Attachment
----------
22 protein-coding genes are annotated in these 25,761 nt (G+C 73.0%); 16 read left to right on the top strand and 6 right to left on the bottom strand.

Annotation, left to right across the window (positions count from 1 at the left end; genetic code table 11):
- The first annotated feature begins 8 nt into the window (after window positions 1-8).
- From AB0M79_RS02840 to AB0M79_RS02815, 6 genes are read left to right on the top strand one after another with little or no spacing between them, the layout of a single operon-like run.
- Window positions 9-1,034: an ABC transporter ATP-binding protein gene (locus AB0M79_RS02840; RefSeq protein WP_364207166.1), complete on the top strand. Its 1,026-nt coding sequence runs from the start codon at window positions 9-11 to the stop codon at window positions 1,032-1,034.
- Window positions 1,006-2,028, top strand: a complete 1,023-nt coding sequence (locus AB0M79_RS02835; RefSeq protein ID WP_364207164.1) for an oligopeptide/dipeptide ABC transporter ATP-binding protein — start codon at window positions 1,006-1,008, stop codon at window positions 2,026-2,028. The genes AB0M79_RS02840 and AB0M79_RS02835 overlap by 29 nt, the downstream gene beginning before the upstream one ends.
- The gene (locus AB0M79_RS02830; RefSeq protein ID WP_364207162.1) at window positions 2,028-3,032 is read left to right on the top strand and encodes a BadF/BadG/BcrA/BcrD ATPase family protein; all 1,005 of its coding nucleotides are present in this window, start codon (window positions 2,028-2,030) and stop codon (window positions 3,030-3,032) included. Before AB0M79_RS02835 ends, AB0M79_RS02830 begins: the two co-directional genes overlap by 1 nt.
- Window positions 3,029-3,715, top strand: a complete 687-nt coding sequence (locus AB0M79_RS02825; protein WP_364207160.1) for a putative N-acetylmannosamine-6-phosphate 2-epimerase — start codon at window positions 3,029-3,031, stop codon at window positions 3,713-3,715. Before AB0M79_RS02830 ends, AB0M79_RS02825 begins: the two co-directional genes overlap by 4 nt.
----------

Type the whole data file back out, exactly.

22 protein-coding genes are annotated in these 25,761 nt (G+C 73.0%); 16 read left to right on the top strand and 6 right to left on the bottom strand.

Annotation, left to right across the window (positions count from 1 at the left end; genetic code table 11):
- The first annotated feature begins 8 nt into the window (after window positions 1-8).
- From AB0M79_RS02840 to AB0M79_RS02815, 6 genes are read left to right on the top strand one after another with little or no spacing between them, the layout of a single operon-like run.
- Window positions 9-1,034: an ABC transporter ATP-binding protein gene (locus AB0M79_RS02840; RefSeq protein WP_364207166.1), complete on the top strand. Its 1,026-nt coding sequence runs from the start codon at window positions 9-11 to the stop codon at window positions 1,032-1,034.
- Window positions 1,006-2,028, top strand: a complete 1,023-nt coding sequence (locus AB0M79_RS02835; RefSeq protein ID WP_364207164.1) for an oligopeptide/dipeptide ABC transporter ATP-binding protein — start codon at window positions 1,006-1,008, stop codon at window positions 2,026-2,028. The genes AB0M79_RS02840 and AB0M79_RS02835 overlap by 29 nt, the downstream gene beginning before the upstream one ends.
- The gene (locus AB0M79_RS02830; RefSeq protein ID WP_364207162.1) at window positions 2,028-3,032 is read left to right on the top strand and encodes a BadF/BadG/BcrA/BcrD ATPase family protein; all 1,005 of its coding nucleotides are present in this window, start codon (window positions 2,028-2,030) and stop codon (window positions 3,030-3,032) included. Before AB0M79_RS02835 ends, AB0M79_RS02830 begins: the two co-directional genes overlap by 1 nt.
- Window positions 3,029-3,715, top strand: a complete 687-nt coding sequence (locus AB0M79_RS02825; protein WP_364207160.1) for a putative N-acetylmannosamine-6-phosphate 2-epimerase — start codon at window positions 3,029-3,031, stop codon at window positions 3,713-3,715. Before AB0M79_RS02830 ends, AB0M79_RS02825 begins: the two co-directional genes overlap by 4 nt.